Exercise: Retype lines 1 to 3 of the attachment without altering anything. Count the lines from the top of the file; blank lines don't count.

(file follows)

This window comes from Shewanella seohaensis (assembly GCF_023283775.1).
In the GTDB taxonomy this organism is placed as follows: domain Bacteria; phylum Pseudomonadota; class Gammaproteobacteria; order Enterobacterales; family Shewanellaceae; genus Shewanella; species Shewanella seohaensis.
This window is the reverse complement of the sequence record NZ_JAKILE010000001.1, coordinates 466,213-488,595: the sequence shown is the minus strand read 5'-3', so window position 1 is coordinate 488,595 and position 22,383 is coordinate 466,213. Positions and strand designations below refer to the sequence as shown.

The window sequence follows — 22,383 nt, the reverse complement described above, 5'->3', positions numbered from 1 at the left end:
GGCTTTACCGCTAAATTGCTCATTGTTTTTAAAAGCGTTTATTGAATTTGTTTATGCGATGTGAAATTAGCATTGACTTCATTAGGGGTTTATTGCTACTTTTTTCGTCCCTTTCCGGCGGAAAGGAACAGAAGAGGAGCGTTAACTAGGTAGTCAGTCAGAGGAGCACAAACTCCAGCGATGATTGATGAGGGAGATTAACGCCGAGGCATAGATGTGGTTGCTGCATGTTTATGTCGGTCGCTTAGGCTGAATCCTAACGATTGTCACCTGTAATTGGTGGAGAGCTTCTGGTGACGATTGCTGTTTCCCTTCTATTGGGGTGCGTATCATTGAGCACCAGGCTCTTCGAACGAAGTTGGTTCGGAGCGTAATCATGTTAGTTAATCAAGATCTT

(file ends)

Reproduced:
This window comes from Shewanella seohaensis (assembly GCF_023283775.1).
In the GTDB taxonomy this organism is placed as follows: domain Bacteria; phylum Pseudomonadota; class Gammaproteobacteria; order Enterobacterales; family Shewanellaceae; genus Shewanella; species Shewanella seohaensis.
This window is the reverse complement of the sequence record NZ_JAKILE010000001.1, coordinates 466,213-488,595: the sequence shown is the minus strand read 5'-3', so window position 1 is coordinate 488,595 and position 22,383 is coordinate 466,213. Positions and strand designations below refer to the sequence as shown.